The Bernese Mountain Dog descends from dogs in the Alps which accompanied Roman soldiers on their journeys through the mountains. Its ancestors were most likely large mastiff-type dogs, but dogs left as guardians at Roman outposts were also crossed with local herding dogs, resulting in the dog that we know today. It is one of the four breeds known as the Swiss Sennenhunde (the other three are the Greater Swiss Mountain Dog, the Appenzeller, and the Entlebucher). The breed was agile and strong which enabled it to navigate treacherous mountain passes and to cart the wares of merchants to the market.
The Bernese Mountain Dog is very social and extremely loyal to its family. It usually attaches itself to one member in particular. The Bernese Mountain Dog is eager to please and easy to train. He is intelligent and loving and makes an excellent family dog. These dogs may be slow to mature and remain puppy like for a while.
This dog enjoys the outdoors, especially in cold weather. It needs daily but moderate exercise, either a good hike or a walk on leash. It enjoys pulling. Although it can physically live outdoors in temperate to cold climates, it is so in tune with its human family that it cannot be relegated to life alone in the yard. Inside, it needs plenty of room to stretch out. Its coat needs brushing one or two times weekly, much more often when shedding. The Bernese life span is described by a Swiss expression: “Three years a young dog, three years a good dog and three years an old dog. All else is a gift from God.”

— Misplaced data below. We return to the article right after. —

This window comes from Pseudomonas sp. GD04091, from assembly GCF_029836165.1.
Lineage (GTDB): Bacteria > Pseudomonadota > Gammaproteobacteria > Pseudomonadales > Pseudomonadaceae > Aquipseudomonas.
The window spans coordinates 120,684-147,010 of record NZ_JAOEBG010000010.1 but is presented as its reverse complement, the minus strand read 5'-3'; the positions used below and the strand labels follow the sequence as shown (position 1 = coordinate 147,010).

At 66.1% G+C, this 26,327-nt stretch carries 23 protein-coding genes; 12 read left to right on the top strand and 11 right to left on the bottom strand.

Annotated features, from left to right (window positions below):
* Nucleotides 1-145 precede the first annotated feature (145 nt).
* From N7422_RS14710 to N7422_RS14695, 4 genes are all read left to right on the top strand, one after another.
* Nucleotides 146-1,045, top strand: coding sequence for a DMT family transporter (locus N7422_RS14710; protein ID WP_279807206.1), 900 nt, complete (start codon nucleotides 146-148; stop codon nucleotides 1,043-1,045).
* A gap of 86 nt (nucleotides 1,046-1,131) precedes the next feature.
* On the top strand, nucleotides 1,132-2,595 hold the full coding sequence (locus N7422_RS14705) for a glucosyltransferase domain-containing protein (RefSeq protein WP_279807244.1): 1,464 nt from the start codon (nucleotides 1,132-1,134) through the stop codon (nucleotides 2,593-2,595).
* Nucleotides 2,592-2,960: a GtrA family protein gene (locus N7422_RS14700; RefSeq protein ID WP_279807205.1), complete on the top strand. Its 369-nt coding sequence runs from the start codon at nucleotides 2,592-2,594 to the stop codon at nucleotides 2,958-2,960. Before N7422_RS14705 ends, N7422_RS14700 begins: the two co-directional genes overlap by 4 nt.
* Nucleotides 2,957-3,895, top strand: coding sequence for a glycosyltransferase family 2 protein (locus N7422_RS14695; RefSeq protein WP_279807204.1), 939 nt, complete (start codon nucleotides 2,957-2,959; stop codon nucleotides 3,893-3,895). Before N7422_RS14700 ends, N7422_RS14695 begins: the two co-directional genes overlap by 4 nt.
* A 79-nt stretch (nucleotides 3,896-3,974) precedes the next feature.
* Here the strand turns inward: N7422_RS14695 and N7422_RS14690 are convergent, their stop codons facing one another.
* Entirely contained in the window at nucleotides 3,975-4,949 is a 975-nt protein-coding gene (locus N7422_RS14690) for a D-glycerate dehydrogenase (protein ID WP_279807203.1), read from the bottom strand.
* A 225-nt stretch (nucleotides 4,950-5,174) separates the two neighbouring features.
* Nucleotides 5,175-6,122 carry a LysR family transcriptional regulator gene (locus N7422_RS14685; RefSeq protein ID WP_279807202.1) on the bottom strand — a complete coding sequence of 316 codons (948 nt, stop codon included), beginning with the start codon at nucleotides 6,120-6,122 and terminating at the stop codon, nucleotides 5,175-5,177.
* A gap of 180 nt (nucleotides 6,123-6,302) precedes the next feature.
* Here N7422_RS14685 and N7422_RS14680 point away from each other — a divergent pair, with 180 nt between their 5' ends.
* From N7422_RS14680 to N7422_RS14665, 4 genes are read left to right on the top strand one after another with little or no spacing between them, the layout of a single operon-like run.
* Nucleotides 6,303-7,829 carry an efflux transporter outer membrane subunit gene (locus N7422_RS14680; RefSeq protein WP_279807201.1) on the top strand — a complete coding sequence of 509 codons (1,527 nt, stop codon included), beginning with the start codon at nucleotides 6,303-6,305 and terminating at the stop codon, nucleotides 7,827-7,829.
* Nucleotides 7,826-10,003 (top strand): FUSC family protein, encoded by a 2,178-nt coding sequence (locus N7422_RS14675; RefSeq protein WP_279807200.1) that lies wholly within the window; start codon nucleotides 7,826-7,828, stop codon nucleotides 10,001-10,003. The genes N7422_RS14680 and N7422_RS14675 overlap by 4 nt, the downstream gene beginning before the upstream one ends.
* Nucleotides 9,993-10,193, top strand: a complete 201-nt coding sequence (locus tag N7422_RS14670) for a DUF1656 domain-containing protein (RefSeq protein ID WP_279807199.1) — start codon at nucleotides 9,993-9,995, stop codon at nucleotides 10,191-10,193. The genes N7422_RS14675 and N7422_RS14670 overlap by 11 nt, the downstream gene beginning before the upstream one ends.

OFFICIAL BREED STANDARD
Self confident, good natured. Aggressiveness must not be tolerated. Slow to mature.
Above medium sized, strong, sturdy working dog, active, alert, well boned, of striking colour.
Head and Skull:
Strong with flat skull and slightly developed furrow, well defined stop, strong straight muzzle. Lips slightly developed.
Dark brown and almond-shaped, eyelids tight.
Medium sized ears, set high, triangular shaped, lying flat in repose, when alert brought slightly forward, and raised at the base.
Strong, muscular and of medium length.
Shoulders long, strong and sloping, with the upper arm forming a distinct angle, flat lying and well muscled. Appears straight from all sides.
Compact rather than long. Ratio height to length 9:10. Broad chest, with good depth of brisket, reaching at least to the elbow. Well-ribbed; strong loins. Back firm and straight. Rump smoothly rounded.
Quarters broad, strong and well-muscled. Stifles well bent. Hock strong, well let down and turning neither in nor out. Dew claws should be removed.
Short, round and compact.
Stride reaching out well in front, following well through behind, balanced stride in all gaits.
Bushy, reaching just below the hock; may be raised when dog alert or moving but never curled or carried above the level of the back.
Self confident, good natured, friendly and fearless.
Soft and silky with bright natural sheen, long and slightly wavy, but should not curl when mature.
Jet black, with rich reddish brown on the cheeks, over the eyes, on all four legs and on chest. Slight to medium sized symmetrical white head marking (blaze) and white chest marking (cross), are essential. Preferred but not essential, white paws, white not reaching higher than the pastern, white tip to tail. A few white hairs at nape of neck and white anal patch undesirable but tolerated.
Weight and Size:
Dogs: 64 – 70 cm (25 – 27.5 in) at the withers, preferred size 66 – 68 cm (26 – 26.7 in) Bitches: 58 – 66 cm (23 – 26 in) at the withers, preferred size 60 – 63 cm (23.5 – 25 in).
Any departure from the foregoing points should be considered a fault and the seriousness of the fault should be in exact proportion to its degree.
Male animals should have two apparently normal testicles fully descended into the scrotum.